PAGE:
by Vincent Quint, Irène Vatton et Daniel Veillard
The main objective of Tamaya is to create new HTML documents on the Web, however Tamaya also allows users to browse existing pages. Browsing is a complementary functionality that is useful for editing hypertext links in a simple way, by simply clicking the target document, or for copying information from remote documents. Users can update existing Web pages and create new ones at the same time and with the same tool.
Documents are handled with an intuitive user interface. Web pages are formatted on the screen and edited in a WYSIWYG mode. Several documents can be manipulated simultaneously. In addition, several views of the same document may be presented, each one showing a different aspect of the document:
All these views can be used for editing; any change made in one view is immediately reflected in all other views. A view can be opened or closed at any time.
Editing is structure driven: the user is guided by the editor, which proposes only the elements that can be created in the current context (via context sensitive menus). The documents created by Tamaya are guaranteed to be consistent with the HTML DTD.
Links are handled in a very simple way. The user selects a character string, invokes the command "create anchor" and clicks the target.
The usual commands of word processors are available as well as a multilingual spelling checker.
HTML document model
HTML has been designed as a markup language that represents the structure of documents, but it is often considered by authors as presentation-oriented. In many WWW documents, markup is clearly used for obtaining a specific graphical form. Authors just test the appearance of documents with their preferred browser. The result is that very few documents on the Web strictly conform to the HTML DTD and many documents are rejected by a standard SGML parser. For the sake of flexibility and tolerance, Tamaya includes a specific parser that accepts the most frequent mistakes and highlights dubious parts of documents in order to allow authors to correct them.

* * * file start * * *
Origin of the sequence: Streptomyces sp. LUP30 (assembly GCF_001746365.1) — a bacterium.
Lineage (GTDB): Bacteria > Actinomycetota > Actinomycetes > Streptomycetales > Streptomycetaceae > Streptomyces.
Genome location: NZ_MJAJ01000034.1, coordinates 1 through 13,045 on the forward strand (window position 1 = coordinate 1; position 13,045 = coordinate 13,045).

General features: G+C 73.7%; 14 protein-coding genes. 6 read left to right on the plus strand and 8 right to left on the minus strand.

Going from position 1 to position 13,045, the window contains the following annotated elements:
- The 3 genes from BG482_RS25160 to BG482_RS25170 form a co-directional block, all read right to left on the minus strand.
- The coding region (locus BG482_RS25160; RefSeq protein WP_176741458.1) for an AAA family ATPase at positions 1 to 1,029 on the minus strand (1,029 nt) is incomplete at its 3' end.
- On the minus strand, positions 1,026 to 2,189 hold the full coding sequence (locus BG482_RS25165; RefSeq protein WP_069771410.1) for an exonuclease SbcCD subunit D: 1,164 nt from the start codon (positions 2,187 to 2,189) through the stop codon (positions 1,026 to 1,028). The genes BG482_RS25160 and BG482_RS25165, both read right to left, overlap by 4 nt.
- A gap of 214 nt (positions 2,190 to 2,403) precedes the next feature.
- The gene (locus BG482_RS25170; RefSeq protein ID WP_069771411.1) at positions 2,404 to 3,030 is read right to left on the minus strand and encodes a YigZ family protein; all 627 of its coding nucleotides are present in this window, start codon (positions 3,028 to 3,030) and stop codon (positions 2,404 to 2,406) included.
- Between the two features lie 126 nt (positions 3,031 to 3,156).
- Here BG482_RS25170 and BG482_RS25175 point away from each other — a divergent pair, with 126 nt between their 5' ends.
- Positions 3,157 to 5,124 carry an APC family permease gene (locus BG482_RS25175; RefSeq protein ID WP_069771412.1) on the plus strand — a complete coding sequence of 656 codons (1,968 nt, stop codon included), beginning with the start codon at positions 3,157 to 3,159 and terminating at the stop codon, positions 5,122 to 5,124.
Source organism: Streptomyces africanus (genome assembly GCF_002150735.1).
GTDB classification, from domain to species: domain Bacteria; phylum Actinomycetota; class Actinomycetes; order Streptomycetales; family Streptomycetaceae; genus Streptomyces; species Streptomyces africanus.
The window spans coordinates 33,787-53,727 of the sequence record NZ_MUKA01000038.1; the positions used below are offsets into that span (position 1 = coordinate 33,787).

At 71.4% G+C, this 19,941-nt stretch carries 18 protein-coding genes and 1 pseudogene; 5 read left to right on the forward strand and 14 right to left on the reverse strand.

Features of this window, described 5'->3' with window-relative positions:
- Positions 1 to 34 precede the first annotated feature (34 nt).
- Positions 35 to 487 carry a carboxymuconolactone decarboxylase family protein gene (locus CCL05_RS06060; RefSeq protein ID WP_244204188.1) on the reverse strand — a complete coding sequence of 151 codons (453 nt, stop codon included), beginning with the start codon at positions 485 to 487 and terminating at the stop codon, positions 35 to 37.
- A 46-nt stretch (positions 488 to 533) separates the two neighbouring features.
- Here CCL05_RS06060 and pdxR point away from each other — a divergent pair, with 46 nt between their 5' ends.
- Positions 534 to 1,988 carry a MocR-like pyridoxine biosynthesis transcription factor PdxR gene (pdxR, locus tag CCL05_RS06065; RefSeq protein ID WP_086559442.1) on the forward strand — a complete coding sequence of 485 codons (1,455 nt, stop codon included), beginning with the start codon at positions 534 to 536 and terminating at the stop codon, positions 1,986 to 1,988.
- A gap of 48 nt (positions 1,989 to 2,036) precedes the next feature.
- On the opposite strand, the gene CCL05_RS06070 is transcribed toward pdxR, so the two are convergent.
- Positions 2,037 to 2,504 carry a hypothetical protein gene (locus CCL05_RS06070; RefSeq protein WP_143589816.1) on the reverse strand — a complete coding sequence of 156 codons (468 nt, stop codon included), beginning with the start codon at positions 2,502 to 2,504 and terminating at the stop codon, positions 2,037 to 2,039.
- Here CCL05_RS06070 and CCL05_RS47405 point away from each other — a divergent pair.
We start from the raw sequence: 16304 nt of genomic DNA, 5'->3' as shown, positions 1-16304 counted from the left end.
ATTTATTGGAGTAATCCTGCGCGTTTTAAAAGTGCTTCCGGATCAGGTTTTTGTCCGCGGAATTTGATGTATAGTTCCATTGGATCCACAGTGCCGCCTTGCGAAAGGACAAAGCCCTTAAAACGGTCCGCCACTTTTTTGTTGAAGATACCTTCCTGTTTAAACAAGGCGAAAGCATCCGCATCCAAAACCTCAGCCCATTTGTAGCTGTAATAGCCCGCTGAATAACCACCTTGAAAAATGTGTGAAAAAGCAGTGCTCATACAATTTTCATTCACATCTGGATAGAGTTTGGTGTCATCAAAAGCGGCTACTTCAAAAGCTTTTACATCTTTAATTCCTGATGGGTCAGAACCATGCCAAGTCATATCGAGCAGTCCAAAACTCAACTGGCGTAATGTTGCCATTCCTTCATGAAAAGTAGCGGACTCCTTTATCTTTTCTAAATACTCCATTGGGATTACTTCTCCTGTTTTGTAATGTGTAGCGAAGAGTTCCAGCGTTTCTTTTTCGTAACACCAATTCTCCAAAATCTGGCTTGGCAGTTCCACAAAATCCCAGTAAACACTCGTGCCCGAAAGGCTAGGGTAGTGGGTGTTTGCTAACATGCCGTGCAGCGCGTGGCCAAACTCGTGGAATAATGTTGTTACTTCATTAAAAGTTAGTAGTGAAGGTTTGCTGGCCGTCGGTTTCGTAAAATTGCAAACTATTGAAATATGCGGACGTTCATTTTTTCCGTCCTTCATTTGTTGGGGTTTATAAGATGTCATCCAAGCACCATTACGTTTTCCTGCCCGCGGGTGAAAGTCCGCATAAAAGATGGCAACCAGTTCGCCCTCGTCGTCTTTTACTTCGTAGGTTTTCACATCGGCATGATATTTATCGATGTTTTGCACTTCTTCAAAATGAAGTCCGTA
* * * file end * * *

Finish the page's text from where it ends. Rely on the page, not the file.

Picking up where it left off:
Tamaya supports the whole HTML2.0 DTD specification and the most innovative HTML3.0 features:
Tamaya has been conceived as a platform for experimenting extensions to HTML.
A part of the Cascading Style Sheets (http://www.w3.org/hypertext/WWW/Style/) proposal is currently being implemented. Tamaya does not present the user with complex dialogue boxes. It does not require either the description of style sheets in any language. It is simply based on the concept of programming by example. The user selects a given element in a document, changes its style with the usual commands of a word processor, and when this element has the required style, a simple command generates a new style from that element.
The goal is to allow a user to control the graphical aspect of the documents being edited as simply as in a desktop publishing system, with a direct manipulation style of interface. The authoring tool converts these manipulations in terms of the style sheet language.
The styles currently available are color, font and character size. Other styles are being added.
Tamaya is entirely written in C and runs on several Unix systems (Sun OS, Solaris, Linux, AIX). The user interface is based on OSF/Motif.
Tamaya includes three main parts:
Information on the web: http://opera.inrialpes.fr/OPERA/Tamaya.en.html